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to be expelled. This annexation gave to the
colony a less bushy frontier, and, therefore, a
frontier, in as far as we consider only that
particular, more easy to defend. Colonel Harry
Smith, left in command of the conquered
province, had an opportunity of acquiring a
personal knowledge of the Kaffir chiefs. So
the matter was settled, until the English
Government at home annulled the treaty,
restored the new province to the Kaffirs,
retired to their old boundary, and sent Sir
Andries Stockenstrom to make some fresh
arrangements. The commando system was
abolished, a new Kaffir police was established,
and no colonist might seek his cattle, except
by aid of a policeman. Other arrangements
were made, of which the Kaffirs highly
approved. They thought that they had
thoroughly alarmed the white king, who had
cancelled the old treaty and drawn in his
horns. " Only," they said, " if we get back
all this, why may we not have the Kat
River, which we want more than all?"

Cattle-stealing did not cease. In 1840
Sandilli came of age, and received from
Macomo the power which had been held on
his behalf. A fresh treaty was made with
him by Sir G. Napier, and occasion was taken
to revise the Stockenstrom arrangement and
correct some of its inefficient clauses. The
old treaty was thought to deprive the colonists
of self-protection. The modification was
considered to be an improvement. In 1846 the
Kaffirs again burst upon the colony; the
struggle with them lasted for about two
years, and cost two millions of money, giving
no result. The Kaffirs might say, as fairly as
the English, that they were the conquerors.
The facts of the war are too recent to require
particular detail, and we need only hint that
now, in the year 1851, the Kaffirs are again
our persecutors. The rise of Port Natal is
connected with this contest between colonists
and Kaffirs. In the Kaffir war of 1835 cattle
belonging to the Boers were taken for
consumption by the troops; and when the farmers
sent their little bills for beef, they received
no attention. This was a grievance. Furthermore,
the Boers complained that, whereas
they had not been unwilling to emancipate
their slaves, yet they had been paid on West
Indian scale for the loss of labour twice as
valuable. They said that they considered it
no joke to pay taxes for English law, when it
neither protected their property from Kaffir
depredation, nor allowed them (which was
all they wanted) to protect themselves. So
the discontent, not altogether groundless,
spread, and the Dutchmen, during the year
1838, emigrated in large numbers from the
hated rule of England, though some law (by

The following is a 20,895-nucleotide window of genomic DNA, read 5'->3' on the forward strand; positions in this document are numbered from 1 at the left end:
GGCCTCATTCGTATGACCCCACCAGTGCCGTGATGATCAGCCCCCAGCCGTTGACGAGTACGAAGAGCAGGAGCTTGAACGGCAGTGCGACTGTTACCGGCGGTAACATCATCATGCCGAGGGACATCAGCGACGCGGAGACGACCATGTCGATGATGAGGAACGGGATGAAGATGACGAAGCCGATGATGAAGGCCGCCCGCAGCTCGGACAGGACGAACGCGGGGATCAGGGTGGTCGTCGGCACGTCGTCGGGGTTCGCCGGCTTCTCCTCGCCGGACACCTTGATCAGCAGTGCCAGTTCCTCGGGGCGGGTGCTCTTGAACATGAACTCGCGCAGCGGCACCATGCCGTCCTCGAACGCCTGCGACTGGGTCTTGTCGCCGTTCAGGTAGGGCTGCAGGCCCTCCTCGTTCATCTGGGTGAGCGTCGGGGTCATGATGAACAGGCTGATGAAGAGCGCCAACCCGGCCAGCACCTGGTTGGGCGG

what earthly right?) there was, forbidding
them to do so.

They plunged among the tribes of the
interior; and, some of the first emigrants
encamping on the Vaal River, a southern boundary
of the Zooloos, settled unconsciously on
ground by which Moselekatse, the Zooloo
chief, had forbidden any stranger to approach,
in consequence of numerous hostile incursions
from that quarter. These emigrants were
massacred by Zooloo warriors; and not
understanding the hint, others embroiled themselves
still farther, and came to bitter war with the
Zooloos. These tribes, however, unlike the
Kaffirs, fight in open field; so that they were,
after the first surprise, defeated without

The Emigrant Boers, settling at Port Natal,
proposed to found there a New Amsterdam,
and put themselves under the wing of
Holland. The Governor of the Cape, however,
determined otherwise, and sent a hundred
men with three guns to take military possession
of Port Natal. The Boers being out on
a commando, the soldiers were landed, and
put in a stockaded fort. The Dutch bitterly
refused to be subject to England. Government
decided against forming a settlement at
Natal, and the soldiers were recalled.

The Boers completely broke the power of
Dingaan and their Zooloo neighbours, and then
founded a town, Pieter-Maritzburg, about
fifty miles distant from Port Natal.

In 1841 the Boers, being about to attack
the Amaponda Kaffirs, a message was sent
from the Cape to warn them that they must
not injure our " allies." The Boers replied
that they were far away from English Government,
and should take what measures they
pleased for the defence of their own property.

Graham's Town is six hundred and fifty
miles from Cape Town. Two hundred and
fifty soldiers, with five guns, marched over a
rugged country, six hundred milesfrom
Graham's Town to Port Natalto overawe
the Boers. On notifying their arrival, they
immediately received notice to quit. They
attacked the Boers, by whom they were
outnumbered, and beaten, losing forty men and
two guns. The Boers attacked the camp,
and took another gun, with prisoners. The
soldiers stood a month's siege, and great
privation, with a courage worthy of being
expended in a better quarrel. Towards the
end of June (1842), a considerable force
arrived in a British frigate. The Dutch saw
that " the Queen of England " would have
them for children, and that resistance was
hopeless; so they acknowledged themselves
British subjects, gave up their spoils, and
went, disappointed men, to Pieter-Maritzburg.
And, from that time to this, Port
Natal has been a British colony.


I hear men laud the coming Exhibition,
   I read its promise in the printed page,
And thence I learn that its pacific mission
   Is to inform and dignify the age;
It comes to congregate the alien nations;
   In new, but friendly bonds, old foes to bind;
It comes to rouse to nobler emulations
   Man's skill of hand, man's energy of mind.